I’ve been watching this conversation about trigger warnings take shape for a while. Trigger warnings are used to warn others that there might be something you're about to say or post could cause a negative reaction. I first heard the phrase in a college classroom when I was an undergrad. Then I started seeing it on feminist blogs a lot; it really came from feminist spaces as a way to have tough conversations without alienating people, and it was always a useful way to be inclusive while still talking about intense topics like rape, abuse, and trauma. It’s difficult to comment on trigger warnings—too little interest in them means you’re being insensitive, too much interest means you’re overreacting and being absurd. Trigger warnings are used as weapons against individuals (did you know people have argued that mentioning Dan Savage should be preceded by a trigger warning?) and now, entire universities.

At my core, I think trigger warnings are weird. It’s strange to go through life assuming every space is suitable for you, and if it isn’t then you can do something to change it so that it is. That’s just fundamentally untrue, and a new level of privilege I can’t even comprehend. It’s also strange to me that people want to be shielded from pain not by changing themselves, but by influencing everything around them.

But I also have personal experience with trauma, and I often think about what a more compassionate world would look like. I was sexually and physically abused as a child over a period of years. No one knew about it (threatening children is still a remarkably effective way to ensure silence), and by the time I was able to drag myself to therapy in my 20s I’d already been suicidal, depressed, and sort of dead inside. Aside from wishing it never happened, I wished that I would be able to find a way to get through it, to not live with the pain of assault every single day. It seemed impossible—for the first few sessions I just sat on my therapist’s couch and paid $45 an hour to sob. But then my therapist, knowing I liked to read, gave me a few books that she thought would help, things like Dorothy Allison’s Bastard Out of Carolina and The Courage to Heal. And it did—reading about survivors helped me survive. I could finally see a way through to talking about it, then putting in the work to do something about it, and finally becoming the badass motherfucker you’re reading right now.

Imagine if those books were deemed too triggering, and I never had a chance to read them.

I know that my experience is specific to me, but I think there’s something to be said for learning about trauma without experiencing it all over again. The only way I figured out how to do that was with therapy. When I see people who require trigger warnings, my first thought is to pay attention to what they’re saying, but my second thought is “Are they getting the help they need?” I think we’re missing a bigger point here, because trigger warnings are really about mental health. The world is shitty and unyielding and not likely to bend to your will, and your best offense is a good defense. With the right tools, it’s possible to live in a sea of assholes and thrive.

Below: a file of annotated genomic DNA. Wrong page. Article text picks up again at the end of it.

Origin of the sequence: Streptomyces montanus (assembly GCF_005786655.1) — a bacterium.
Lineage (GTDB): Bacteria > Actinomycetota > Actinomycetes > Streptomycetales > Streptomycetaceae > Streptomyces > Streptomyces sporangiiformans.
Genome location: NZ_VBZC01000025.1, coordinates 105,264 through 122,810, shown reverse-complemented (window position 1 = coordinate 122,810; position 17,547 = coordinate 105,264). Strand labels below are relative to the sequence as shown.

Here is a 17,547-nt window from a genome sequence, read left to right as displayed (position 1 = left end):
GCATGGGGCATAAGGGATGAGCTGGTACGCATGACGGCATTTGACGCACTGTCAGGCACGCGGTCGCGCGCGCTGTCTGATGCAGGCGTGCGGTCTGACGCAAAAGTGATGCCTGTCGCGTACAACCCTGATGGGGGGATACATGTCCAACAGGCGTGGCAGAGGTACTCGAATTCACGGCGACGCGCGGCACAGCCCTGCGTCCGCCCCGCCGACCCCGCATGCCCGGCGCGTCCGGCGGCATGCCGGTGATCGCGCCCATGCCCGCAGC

But we’re not giving people the right tools with trigger warnings—we’re giving them a way out of their pain by avoidance and deflection. Having a way out isn’t enough when it’s situational, because you never know what’s going to bring up your issues again. Is it easier to step into a suit of armor, or cover the world in bubble wrap?

Trigger warnings in the classroom are trickier. I used to teach gender studies, and difficult topics are likely to come up because women are treated like garbage the world over. I didn’t want my students to feel like they had to suffer through something that made them feel terrible, but learning about the world was their job, and teaching them about it was mine. I tried to walk the line—I told students one semester that if they had any difficulty with the topics we were covering to please come and see me so we can get them the help they need, but that I would also come up with a different assignment for them. That quickly backfired, as I was suddenly writing up tailor-made assignments for 50 individuals. I was also taken advantage of completely—one student who hadn’t read the book I assigned told me that she couldn’t even start it because she was told there was a character in it who had bulimia. She admitted that she didn’t have bulimia herself—she just didn’t want to read about it.

I empathize with people who have experienced trauma. I’m compassionate, and I want them to get help to feel better. But I think the path to healing is not avoidance, and trigger warnings have gone way off the rails.